The thorny question of remuneration is in the news today, as the High Pay Centre analysis of annual reports found that the salaries of chief executives in the FTSE 100 had increased more than 10% last year compared to the previous year. It’d be interesting to know whether their respective company revenues and profits grew similarly, don’t you think?
Are you surprised though, to hear that of the five female chief executives within the FTSE 100, none were within the top ten best paid (and that’s data from 2014 and 2015). Funnily enough, according to The Times today, “ten companies…had no female executive directors and no women on the remuneration committees that draw up plans for pay and bonuses.” So, not only is it tough for women to get to the top, if you do get there chances are you won’t be paid the same as your male counterparts. And for most of us, how would you even know that you aren’t being rewarded in the same way, especially when it comes to discretionary elements of remuneration packages such as performance related bonuses?
The 2016 PRCA (Public Relations Consultants Association) looked at (amongst other things) the influence of gender on salary and remuneration in a survey of 1,874 people carried out by YouGov. Across the board, women earned an average of £9,000 less than men – and where people were given a bonus, the average given to women was approximately £4,000, compared to an average of £6,000 for men. Some of the differences can be explained by the fact that there are more men than women working at a senior level within PR agencies. As PR Week reported, in agencies women outnumbered men by three to one among the junior ranks, but two-thirds of board directors or partners were men.
A quick look at the WPP 2015 Annual Report reinforces the seniority issue. Women made up 29% of the board and 33% of staff working at director or executive leadership level, set against an overall 54% of employees. Similar numbers abound at other media holding companies. So, women are entering the industry in ever-increasing numbers but not making it to the higher levels of leadership in the same numbers as men.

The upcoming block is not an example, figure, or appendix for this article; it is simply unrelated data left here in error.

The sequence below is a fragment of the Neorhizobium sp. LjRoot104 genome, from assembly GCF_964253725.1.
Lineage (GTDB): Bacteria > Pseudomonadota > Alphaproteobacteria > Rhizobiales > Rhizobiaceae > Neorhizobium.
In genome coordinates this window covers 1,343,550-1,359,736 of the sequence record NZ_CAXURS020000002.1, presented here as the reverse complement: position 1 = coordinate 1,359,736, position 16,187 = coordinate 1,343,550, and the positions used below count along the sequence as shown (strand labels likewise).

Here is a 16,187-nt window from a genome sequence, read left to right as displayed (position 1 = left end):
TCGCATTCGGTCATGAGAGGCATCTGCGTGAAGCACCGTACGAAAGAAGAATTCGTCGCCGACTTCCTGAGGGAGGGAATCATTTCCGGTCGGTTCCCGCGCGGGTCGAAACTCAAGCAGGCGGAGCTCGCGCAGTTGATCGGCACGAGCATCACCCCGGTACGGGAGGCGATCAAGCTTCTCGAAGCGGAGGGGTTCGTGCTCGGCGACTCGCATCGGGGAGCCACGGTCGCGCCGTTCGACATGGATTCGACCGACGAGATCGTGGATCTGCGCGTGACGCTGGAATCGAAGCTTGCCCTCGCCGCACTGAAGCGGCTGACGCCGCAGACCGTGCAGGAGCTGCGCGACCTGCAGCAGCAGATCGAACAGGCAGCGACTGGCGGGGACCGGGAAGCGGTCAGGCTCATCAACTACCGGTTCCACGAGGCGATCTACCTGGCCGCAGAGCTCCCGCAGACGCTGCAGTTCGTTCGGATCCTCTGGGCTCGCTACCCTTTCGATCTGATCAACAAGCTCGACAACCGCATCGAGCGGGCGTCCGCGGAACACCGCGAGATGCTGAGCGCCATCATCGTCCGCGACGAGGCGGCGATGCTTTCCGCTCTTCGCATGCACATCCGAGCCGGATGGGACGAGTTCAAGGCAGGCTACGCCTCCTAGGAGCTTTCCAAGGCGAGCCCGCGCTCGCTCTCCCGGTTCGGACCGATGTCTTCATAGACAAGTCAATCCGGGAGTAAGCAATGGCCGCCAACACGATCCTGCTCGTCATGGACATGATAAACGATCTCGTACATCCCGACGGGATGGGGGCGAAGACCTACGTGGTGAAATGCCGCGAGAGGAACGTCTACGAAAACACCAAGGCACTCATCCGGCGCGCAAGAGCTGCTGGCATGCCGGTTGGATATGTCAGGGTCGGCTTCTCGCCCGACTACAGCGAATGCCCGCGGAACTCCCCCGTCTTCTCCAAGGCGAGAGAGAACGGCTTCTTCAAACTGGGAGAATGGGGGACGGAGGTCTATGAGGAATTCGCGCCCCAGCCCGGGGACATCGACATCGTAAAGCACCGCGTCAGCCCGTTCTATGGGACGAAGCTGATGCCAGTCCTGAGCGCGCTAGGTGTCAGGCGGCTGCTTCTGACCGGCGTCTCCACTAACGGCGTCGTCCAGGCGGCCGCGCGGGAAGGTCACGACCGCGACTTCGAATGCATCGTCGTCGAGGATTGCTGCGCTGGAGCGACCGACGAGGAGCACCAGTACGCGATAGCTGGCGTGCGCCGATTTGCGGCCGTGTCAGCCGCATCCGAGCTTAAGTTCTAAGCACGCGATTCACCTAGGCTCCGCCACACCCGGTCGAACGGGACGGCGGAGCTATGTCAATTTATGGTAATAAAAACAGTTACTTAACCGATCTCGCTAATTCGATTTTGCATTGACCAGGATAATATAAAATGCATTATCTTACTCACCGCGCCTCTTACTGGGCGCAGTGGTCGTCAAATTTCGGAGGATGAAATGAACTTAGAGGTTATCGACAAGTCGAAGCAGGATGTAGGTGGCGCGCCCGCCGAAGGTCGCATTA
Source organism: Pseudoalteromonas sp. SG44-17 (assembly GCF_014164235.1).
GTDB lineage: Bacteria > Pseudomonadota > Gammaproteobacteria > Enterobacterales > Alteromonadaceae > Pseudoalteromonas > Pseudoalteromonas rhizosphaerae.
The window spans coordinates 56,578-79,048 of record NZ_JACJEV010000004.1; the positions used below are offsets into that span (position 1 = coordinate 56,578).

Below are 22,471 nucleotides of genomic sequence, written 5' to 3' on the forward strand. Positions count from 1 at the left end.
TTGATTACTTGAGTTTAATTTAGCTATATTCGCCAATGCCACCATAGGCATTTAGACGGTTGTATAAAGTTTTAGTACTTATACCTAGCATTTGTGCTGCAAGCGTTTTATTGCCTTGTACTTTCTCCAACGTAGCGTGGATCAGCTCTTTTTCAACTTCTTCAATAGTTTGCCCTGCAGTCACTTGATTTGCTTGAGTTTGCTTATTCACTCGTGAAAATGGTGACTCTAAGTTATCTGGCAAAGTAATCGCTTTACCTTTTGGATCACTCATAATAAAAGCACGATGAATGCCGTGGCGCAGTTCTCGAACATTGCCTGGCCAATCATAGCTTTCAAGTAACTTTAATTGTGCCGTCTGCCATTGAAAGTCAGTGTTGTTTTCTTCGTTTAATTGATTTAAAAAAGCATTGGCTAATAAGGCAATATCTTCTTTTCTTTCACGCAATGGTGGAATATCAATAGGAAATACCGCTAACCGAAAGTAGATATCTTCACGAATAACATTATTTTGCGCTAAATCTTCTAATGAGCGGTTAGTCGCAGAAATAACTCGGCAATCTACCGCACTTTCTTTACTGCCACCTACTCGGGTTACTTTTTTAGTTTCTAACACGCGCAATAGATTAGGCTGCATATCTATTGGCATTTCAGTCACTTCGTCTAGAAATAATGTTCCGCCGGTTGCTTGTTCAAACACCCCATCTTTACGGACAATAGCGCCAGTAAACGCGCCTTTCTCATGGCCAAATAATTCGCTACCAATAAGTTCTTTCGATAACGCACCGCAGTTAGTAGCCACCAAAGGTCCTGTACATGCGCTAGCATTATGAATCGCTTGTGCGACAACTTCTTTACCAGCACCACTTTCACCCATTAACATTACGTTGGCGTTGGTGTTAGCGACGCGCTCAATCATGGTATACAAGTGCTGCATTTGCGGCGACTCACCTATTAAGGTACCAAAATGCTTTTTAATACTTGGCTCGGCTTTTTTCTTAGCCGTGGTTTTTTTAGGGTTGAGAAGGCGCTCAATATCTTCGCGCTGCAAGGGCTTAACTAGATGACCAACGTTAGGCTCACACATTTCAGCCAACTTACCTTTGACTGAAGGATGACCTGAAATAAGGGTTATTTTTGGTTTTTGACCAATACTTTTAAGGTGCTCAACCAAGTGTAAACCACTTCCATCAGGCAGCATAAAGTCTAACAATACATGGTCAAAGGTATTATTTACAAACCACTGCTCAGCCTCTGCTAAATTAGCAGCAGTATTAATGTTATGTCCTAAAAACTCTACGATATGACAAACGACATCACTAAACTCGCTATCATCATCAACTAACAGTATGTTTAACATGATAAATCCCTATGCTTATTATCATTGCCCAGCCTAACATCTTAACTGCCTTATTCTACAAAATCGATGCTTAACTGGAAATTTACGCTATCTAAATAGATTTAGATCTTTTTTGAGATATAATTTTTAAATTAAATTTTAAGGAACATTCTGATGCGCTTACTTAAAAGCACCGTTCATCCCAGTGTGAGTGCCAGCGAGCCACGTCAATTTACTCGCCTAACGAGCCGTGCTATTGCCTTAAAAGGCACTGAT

There’s a belief amongst some Millennials that the gender gap is a generation gap, and that as Millennials increasingly climb the corporate ladder, the number of women in leadership roles will automatically even out, but that’s not going to happen without sustained support. Most of the big agencies and holding companies have been putting in place programmes designed to engage with women, provide role models and networking opportunities (Publicis has VivaWomen, Omnicom has Omniwomen – you get the picture) so change is definitely coming, but there’s a lot more to be done.
As with so many things, knowledge is power, so if you don’t know whether you’re being rewarded appropriately for what you do, make it your business to find out. Check in with trusted peers, speak to your HR department if you have one and if all else fails, have a chat with a friendly recruiter to benchmark what you’re worth. There’s nothing wrong with negotiating, or for deciding to settle a little under market value if other aspects of the job you do outweigh the purely financial, but if you don’t know where you sit vs the rest of the world, you’re not in the best position to make the right decision for you. Good luck – and remember, you’re worth it.